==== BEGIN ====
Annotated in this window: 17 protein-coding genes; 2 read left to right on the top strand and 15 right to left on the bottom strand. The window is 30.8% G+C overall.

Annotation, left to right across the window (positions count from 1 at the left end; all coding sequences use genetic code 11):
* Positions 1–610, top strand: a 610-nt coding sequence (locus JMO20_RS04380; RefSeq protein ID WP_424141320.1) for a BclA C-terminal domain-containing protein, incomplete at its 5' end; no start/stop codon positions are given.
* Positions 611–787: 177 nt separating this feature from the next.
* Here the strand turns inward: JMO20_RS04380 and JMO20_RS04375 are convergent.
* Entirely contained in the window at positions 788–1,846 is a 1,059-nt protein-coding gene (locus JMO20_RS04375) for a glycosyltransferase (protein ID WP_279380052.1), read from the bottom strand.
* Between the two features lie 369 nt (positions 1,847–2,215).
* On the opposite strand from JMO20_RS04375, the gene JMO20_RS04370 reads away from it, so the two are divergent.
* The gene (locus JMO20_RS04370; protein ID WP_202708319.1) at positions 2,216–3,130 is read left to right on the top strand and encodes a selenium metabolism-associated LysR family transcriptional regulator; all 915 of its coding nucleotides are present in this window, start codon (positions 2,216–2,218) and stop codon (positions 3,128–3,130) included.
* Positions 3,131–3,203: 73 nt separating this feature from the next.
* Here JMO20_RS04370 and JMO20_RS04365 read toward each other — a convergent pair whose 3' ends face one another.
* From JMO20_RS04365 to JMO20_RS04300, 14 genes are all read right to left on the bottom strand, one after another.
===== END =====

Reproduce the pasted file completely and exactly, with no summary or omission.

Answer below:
Annotated in this window: 17 protein-coding genes; 2 read left to right on the top strand and 15 right to left on the bottom strand. The window is 30.8% G+C overall.

Annotation, left to right across the window (positions count from 1 at the left end; all coding sequences use genetic code 11):
* Positions 1–610, top strand: a 610-nt coding sequence (locus JMO20_RS04380; RefSeq protein ID WP_424141320.1) for a BclA C-terminal domain-containing protein, incomplete at its 5' end; no start/stop codon positions are given.
* Positions 611–787: 177 nt separating this feature from the next.
* Here the strand turns inward: JMO20_RS04380 and JMO20_RS04375 are convergent.
* Entirely contained in the window at positions 788–1,846 is a 1,059-nt protein-coding gene (locus JMO20_RS04375) for a glycosyltransferase (protein ID WP_279380052.1), read from the bottom strand.
* Between the two features lie 369 nt (positions 1,847–2,215).
* On the opposite strand from JMO20_RS04375, the gene JMO20_RS04370 reads away from it, so the two are divergent.
* The gene (locus JMO20_RS04370; protein ID WP_202708319.1) at positions 2,216–3,130 is read left to right on the top strand and encodes a selenium metabolism-associated LysR family transcriptional regulator; all 915 of its coding nucleotides are present in this window, start codon (positions 2,216–2,218) and stop codon (positions 3,128–3,130) included.
* Positions 3,131–3,203: 73 nt separating this feature from the next.
* Here JMO20_RS04370 and JMO20_RS04365 read toward each other — a convergent pair whose 3' ends face one another.
* From JMO20_RS04365 to JMO20_RS04300, 14 genes are all read right to left on the bottom strand, one after another.